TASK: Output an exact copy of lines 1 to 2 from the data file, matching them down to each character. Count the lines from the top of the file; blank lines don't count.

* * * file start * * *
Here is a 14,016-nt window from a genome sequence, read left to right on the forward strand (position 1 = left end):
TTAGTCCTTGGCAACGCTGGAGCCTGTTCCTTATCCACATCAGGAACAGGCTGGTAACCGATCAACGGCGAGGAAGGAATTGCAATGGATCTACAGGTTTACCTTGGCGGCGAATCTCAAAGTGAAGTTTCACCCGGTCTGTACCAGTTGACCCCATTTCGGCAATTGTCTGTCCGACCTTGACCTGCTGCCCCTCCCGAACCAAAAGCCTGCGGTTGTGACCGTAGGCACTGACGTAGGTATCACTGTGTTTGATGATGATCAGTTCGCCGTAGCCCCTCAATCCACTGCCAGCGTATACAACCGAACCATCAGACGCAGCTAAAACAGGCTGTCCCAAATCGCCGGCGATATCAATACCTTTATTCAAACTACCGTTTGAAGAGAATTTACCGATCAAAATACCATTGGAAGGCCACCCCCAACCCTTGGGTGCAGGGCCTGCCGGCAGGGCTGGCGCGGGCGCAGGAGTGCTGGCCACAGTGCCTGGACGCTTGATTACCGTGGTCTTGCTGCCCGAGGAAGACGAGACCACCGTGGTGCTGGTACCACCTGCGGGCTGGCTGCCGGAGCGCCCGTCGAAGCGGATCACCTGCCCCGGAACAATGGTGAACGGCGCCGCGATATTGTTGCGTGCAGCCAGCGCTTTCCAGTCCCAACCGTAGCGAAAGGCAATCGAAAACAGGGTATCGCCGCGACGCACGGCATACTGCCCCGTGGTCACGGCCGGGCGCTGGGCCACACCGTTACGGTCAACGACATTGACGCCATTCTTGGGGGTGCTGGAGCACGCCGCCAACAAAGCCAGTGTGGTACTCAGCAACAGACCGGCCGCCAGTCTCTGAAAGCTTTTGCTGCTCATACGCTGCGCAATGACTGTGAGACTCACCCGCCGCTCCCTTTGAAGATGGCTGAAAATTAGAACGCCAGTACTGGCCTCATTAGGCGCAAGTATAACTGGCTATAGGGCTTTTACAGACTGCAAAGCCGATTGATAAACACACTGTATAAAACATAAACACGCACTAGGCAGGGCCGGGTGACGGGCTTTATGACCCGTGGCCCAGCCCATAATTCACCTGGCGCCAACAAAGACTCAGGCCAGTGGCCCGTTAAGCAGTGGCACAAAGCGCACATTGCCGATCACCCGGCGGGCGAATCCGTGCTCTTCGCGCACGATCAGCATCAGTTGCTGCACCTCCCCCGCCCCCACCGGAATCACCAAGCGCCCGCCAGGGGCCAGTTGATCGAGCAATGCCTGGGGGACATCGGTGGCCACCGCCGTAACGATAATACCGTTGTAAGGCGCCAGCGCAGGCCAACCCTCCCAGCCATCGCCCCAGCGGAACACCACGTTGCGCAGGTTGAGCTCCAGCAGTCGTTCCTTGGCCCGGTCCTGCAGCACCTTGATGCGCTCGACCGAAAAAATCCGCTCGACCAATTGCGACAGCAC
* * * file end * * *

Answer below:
Here is a 14,016-nt window from a genome sequence, read left to right on the forward strand (position 1 = left end):
TTAGTCCTTGGCAACGCTGGAGCCTGTTCCTTATCCACATCAGGAACAGGCTGGTAACCGATCAACGGCGAGGAAGGAATTGCAATGGATCTACAGGTTTACCTTGGCGGCGAATCTCAAAGTGAAGTTTCACCCGGTCTGTACCAGTTGACCCCATTTCGGCAATTGTCTGTCCGACCTTGACCTGCTGCCCCTCCCGAACCAAAAGCCTGCGGTTGTGACCGTAGGCACTGACGTAGGTATCACTGTGTTTGATGATGATCAGTTCGCCGTAGCCCCTCAATCCACTGCCAGCGTATACAACCGAACCATCAGACGCAGCTAAAACAGGCTGTCCCAAATCGCCGGCGATATCAATACCTTTATTCAAACTACCGTTTGAAGAGAATTTACCGATCAAAATACCATTGGAAGGCCACCCCCAACCCTTGGGTGCAGGGCCTGCCGGCAGGGCTGGCGCGGGCGCAGGAGTGCTGGCCACAGTGCCTGGACGCTTGATTACCGTGGTCTTGCTGCCCGAGGAAGACGAGACCACCGTGGTGCTGGTACCACCTGCGGGCTGGCTGCCGGAGCGCCCGTCGAAGCGGATCACCTGCCCCGGAACAATGGTGAACGGCGCCGCGATATTGTTGCGTGCAGCCAGCGCTTTCCAGTCCCAACCGTAGCGAAAGGCAATCGAAAACAGGGTATCGCCGCGACGCACGGCATACTGCCCCGTGGTCACGGCCGGGCGCTGGGCCACACCGTTACGGTCAACGACATTGACGCCATTCTTGGGGGTGCTGGAGCACGCCGCCAACAAAGCCAGTGTGGTACTCAGCAACAGACCGGCCGCCAGTCTCTGAAAGCTTTTGCTGCTCATACGCTGCGCAATGACTGTGAGACTCACCCGCCGCTCCCTTTGAAGATGGCTGAAAATTAGAACGCCAGTACTGGCCTCATTAGGCGCAAGTATAACTGGCTATAGGGCTTTTACAGACTGCAAAGCCGATTGATAAACACACTGTATAAAACATAAACACGCACTAGGCAGGGCCGGGTGACGGGCTTTATGACCCGTGGCCCAGCCCATAATTCACCTGGCGCCAACAAAGACTCAGGCCAGTGGCCCGTTAAGCAGTGGCACAAAGCGCACATTGCCGATCACCCGGCGGGCGAATCCGTGCTCTTCGCGCACGATCAGCATCAGTTGCTGCACCTCCCCCGCCCCCACCGGAATCACCAAGCGCCCGCCAGGGGCCAGTTGATCGAGCAATGCCTGGGGGACATCGGTGGCCACCGCCGTAACGATAATACCGTTGTAAGGCGCCAGCGCAGGCCAACCCTCCCAGCCATCGCCCCAGCGGAACACCACGTTGCGCAGGTTGAGCTCCAGCAGTCGTTCCTTGGCCCGGTCCTGCAGCACCTTGATGCGCTCGACCGAAAAAATCCGCTCGACCAATTGCGACAGCAC